An implementation of Belief Propagation for factor graphs, also known as the sum-product algorithm (Reference).
pip install sumproduct
The factor graph used in
test.py (image made with yEd).
Create a factor graph
from sumproduct import Variable, Factor, FactorGraph import numpy as np g = FactorGraph(silent=True) # init the graph without message printouts x1 = Variable('x1', 2) # init a variable with 2 states x2 = Variable('x2', 3) # init a variable with 3 states f12 = Factor('f12', np.array([ [0.8,0.2], [0.2,0.8], [0.5,0.5] ])) # create a factor, node potential for p(x1 | x2) # connect the parents to their children g.add(f12) g.append('f12', x2) # order must be the same as dimensions in factor potential! g.append('f12', x1) # note: f12 potential's shape is (3,2), i.e. (x2,x1)
>>> g.compute_marginals() >>> g.nodes['x1'].marginal() array([ 0.5, 0.5])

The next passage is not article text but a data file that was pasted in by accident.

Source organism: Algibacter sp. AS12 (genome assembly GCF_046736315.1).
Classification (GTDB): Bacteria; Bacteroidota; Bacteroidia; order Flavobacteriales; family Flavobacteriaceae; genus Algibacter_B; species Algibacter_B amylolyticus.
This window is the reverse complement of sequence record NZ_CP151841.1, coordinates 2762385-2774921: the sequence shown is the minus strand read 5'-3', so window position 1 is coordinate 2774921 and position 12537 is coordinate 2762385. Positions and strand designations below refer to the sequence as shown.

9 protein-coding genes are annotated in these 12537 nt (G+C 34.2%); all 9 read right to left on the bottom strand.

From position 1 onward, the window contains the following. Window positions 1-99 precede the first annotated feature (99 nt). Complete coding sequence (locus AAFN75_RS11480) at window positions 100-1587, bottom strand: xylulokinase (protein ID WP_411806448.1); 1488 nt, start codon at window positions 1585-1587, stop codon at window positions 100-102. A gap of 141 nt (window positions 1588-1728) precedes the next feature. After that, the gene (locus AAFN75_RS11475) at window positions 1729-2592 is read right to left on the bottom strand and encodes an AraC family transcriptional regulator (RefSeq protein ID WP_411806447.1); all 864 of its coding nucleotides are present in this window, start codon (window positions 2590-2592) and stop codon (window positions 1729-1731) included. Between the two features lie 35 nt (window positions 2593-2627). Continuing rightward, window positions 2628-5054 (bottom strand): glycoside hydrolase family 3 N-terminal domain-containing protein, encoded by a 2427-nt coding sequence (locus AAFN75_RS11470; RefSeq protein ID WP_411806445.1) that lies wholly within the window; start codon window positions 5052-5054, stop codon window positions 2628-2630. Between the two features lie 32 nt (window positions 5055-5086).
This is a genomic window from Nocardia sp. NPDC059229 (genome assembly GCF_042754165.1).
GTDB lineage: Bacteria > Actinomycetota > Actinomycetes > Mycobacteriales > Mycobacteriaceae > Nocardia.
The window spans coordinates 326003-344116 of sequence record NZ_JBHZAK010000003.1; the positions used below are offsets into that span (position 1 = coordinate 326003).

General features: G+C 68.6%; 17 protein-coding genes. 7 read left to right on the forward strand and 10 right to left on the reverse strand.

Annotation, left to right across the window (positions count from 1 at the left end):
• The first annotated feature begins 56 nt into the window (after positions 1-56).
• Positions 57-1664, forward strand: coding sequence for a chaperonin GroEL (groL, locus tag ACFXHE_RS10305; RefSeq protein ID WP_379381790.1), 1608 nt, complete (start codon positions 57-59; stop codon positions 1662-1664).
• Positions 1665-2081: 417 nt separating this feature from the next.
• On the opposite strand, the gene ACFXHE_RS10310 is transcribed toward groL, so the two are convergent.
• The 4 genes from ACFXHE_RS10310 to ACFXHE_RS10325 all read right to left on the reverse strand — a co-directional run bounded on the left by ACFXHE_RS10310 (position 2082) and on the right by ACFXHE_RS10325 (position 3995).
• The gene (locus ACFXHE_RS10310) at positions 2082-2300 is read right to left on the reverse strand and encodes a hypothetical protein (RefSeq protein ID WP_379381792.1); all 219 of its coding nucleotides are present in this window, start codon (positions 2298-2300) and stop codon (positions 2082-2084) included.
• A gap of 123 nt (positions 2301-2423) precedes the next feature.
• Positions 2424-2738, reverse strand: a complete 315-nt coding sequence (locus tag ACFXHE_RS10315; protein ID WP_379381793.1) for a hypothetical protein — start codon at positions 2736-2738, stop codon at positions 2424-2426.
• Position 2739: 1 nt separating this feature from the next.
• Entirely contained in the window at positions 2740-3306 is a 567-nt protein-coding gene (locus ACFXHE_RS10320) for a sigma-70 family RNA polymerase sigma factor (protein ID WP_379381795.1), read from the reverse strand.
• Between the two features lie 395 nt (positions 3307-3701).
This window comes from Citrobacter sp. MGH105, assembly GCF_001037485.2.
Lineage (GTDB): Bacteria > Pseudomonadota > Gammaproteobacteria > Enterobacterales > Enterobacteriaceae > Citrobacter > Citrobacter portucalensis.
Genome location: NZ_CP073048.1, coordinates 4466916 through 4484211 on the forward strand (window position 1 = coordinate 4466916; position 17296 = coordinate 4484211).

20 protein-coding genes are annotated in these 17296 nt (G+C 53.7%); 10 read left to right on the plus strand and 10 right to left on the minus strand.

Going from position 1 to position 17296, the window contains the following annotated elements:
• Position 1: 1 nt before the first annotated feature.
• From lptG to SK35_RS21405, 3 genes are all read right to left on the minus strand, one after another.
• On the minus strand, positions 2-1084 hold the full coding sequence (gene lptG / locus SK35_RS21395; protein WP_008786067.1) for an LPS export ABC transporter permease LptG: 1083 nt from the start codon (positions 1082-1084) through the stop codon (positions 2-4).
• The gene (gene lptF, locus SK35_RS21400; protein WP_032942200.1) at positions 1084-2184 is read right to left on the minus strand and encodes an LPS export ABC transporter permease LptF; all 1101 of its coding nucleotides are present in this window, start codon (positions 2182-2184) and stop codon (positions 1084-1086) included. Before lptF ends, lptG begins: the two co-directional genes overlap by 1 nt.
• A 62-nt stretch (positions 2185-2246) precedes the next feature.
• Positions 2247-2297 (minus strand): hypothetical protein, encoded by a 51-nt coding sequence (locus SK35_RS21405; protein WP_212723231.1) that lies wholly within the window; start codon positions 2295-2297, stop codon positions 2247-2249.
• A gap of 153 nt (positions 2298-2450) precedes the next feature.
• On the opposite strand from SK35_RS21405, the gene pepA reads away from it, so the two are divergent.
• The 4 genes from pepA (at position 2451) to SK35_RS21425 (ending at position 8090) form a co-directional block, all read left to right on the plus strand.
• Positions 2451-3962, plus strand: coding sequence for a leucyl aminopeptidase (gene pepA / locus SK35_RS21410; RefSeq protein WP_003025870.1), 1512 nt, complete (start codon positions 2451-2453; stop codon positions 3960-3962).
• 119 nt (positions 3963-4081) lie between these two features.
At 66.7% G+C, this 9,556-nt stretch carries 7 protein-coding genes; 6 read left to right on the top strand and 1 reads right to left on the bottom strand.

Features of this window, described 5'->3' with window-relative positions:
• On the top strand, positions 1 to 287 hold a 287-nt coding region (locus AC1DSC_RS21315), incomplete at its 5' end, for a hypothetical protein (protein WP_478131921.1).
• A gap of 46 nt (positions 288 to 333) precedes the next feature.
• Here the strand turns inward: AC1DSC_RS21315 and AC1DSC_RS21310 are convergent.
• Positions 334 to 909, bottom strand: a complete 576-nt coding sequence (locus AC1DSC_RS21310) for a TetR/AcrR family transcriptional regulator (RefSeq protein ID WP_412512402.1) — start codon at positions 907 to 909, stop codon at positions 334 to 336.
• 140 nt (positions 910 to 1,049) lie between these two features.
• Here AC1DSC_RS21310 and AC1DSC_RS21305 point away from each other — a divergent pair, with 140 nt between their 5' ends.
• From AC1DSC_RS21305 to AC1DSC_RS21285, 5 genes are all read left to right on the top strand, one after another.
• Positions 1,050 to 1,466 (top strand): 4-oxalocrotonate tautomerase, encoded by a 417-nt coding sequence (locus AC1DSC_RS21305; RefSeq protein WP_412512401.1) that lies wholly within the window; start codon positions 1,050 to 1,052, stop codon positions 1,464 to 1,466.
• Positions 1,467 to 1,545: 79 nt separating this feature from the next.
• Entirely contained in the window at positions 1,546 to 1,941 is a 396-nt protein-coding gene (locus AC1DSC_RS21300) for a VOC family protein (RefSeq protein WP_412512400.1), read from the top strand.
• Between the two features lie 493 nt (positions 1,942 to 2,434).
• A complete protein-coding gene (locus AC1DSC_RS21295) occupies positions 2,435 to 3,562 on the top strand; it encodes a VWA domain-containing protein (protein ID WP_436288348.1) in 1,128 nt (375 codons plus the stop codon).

Brute force marginalization and conditioning
The sum-product algorithm can only compute exact marginals for acyclic graphs. Check against the brute force method (at great computational expense) if you have a loopy graph.
>>> g.brute_force() >>> g.nodes['x1'].bfmarginal array([ 0.5, 0.5])
Condition on Observations
>>> g.observe('x2', 2) # observe state 1 (middle of above f12 potential) >>> g.compute_marginals(max_iter=500, tolerance=1e-6) >>> g.nodes['x1'].marginal() array([ 0.2, 0.8]) >>> g.brute_force() >>> g.nodes['x1'].bfmarginal array([ 0.2, 0.8])
sumproduct implements a parallel message passing schedule: Message passing alternates between Factors and Variables sending messages to all their neighbors until the convergence of marginals.
test.py for a detailed example.
See block comments in the code's methods for details, but the implementation strategy comes from Chapter 5 of David Barber's book.